2.4- PROTEINS

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  • 2.4- PROTEINS
    • THE FOUR LEVELS OF PROTEIN ORGANISATION STRUCTURE
      • Primary
        • The order in which the specific amino acids are combined.
          • The alpha-carbon is bonded to:
            • A hydrogen atom
            • A carboxyl group
            • An amino group
            • A variable group
      • Secondary
        • Refers to the coiling or the folding of a polypeptide chain.
          • The alpha helix structure resembles a coiled spring, and is secured by H-bonding in a peptide chain.
          • The beta helix structure appears to be folded, and is held with H-bonding between peptide units of adjacent chains.
      • Tertiary
        • Refers to the 3D structure of the polypeptide chain.
          • Hydrophobic interactions contribute to the folding and shaping of the protein.
          • Hydrogen bonding helps to stabilise the protein structure
          • Ionic bonding can occur between positive and negative R groups.
          • Disulfide bridges are caused by covalent bonding between R groups of cysteine amino acids
      • Quaternary
        • Refers to the structure of a protein maromolecule formed by interactions between multiple peptide chains.
    • WHAT IS A PROTEOME?
      • The entire complement of proteins that is, or can be, expressed by a cell, tissue or organism.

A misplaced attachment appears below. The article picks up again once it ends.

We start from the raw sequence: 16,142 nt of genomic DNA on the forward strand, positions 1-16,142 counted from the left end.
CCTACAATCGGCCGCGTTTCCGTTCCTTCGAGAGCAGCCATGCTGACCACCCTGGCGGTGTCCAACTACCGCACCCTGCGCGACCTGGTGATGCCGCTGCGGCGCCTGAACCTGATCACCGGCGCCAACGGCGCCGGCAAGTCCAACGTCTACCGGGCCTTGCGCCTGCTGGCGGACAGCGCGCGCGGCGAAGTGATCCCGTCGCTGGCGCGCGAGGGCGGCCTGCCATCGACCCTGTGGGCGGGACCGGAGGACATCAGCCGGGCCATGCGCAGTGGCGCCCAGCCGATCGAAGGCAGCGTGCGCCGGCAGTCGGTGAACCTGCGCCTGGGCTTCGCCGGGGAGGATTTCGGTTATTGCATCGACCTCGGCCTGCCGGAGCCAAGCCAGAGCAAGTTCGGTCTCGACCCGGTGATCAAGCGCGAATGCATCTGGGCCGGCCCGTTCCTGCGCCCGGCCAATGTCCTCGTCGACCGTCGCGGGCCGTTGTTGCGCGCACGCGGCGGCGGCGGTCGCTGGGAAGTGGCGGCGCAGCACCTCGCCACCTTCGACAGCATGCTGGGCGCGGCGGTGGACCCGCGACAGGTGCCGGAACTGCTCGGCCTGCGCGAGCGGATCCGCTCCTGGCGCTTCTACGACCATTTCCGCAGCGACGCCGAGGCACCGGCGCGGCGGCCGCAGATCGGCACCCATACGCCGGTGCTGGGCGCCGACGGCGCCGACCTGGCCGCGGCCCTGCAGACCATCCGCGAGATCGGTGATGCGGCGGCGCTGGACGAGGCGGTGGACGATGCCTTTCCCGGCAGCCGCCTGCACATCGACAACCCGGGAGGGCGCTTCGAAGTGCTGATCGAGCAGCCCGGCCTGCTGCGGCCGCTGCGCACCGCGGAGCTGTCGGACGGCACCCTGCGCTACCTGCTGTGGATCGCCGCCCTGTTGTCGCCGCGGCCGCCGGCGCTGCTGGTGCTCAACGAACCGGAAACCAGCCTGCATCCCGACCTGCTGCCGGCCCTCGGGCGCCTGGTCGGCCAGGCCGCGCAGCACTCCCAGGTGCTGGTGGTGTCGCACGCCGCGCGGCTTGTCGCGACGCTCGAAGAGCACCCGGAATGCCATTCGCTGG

• TYPES OF PROTEIN
      • Rubisco
        • The enzyme (ribulose bisphosphate) that catalyses the first reaction of the Calvin Cycle.
      • Insulin
        • A hormone, produced by the pancreas, that causes a decrease in blood sugar levels and an increase of sugar inside the body’s cells.
      • Immunoglobulin
        • Another name for an antibody that recognises antigens, as part of the immune system’s response.
      • Rhodopsin
        • A pigment, found in the retina of the eye, which is particularly useful in conditions of low light.
      • Collagen
        • The main protein component of connective tissue, which is mostly found in skin, tendons and ligaments.
      • Spider silk
        • A fibrous protein spun by spiders, for making webs and drop lines, and building nests
    • FIBROUS AND GLOBULAR PROTEINS
      • Fibrous Proteins
        • Shape: Long and narrow.
        • Role: Structural, for strength and support.
        • Solubility: (Generally) insoluble in water.
        • Sequence: Repetitive amino acid sequence.
        • Stability: Less sensitive to changes in temperature, pH, etc.
        • Examples: Collagen, fibrin, keratin, elastin.
      • Globular Proteins
        • Shape: Spherical.
        • Function: Functional, for transport, catalysing reactions.
        • Solubility: (Generally) soluble in water.
        • Sequence: Irregular amino acid sequence.
        • Stability: More sensitive to changes in temperature, pH, etc.
        • Examples: Catalase, haemoglobin, insulin.
    • POLAR AND NON-POLAR AMINO ACIDS
      • Polar Amino Acids
        • Hydrophilic   R groups.
        • For water-soluble proteins, they are found on the surface.
        • For membrane-bound proteins, they line the interior pores.
      • Non-Polar Amino Acids
        • Hydrophobic R groups.
        • For water-soluble proteins, they are found in the centre.
        • For membrane-bound proteins, they line the interior pores.
    • http://www.ib.bio ninja.com.au/ higher-level/topic-7-nucleic-acids-and/75-proteins.html

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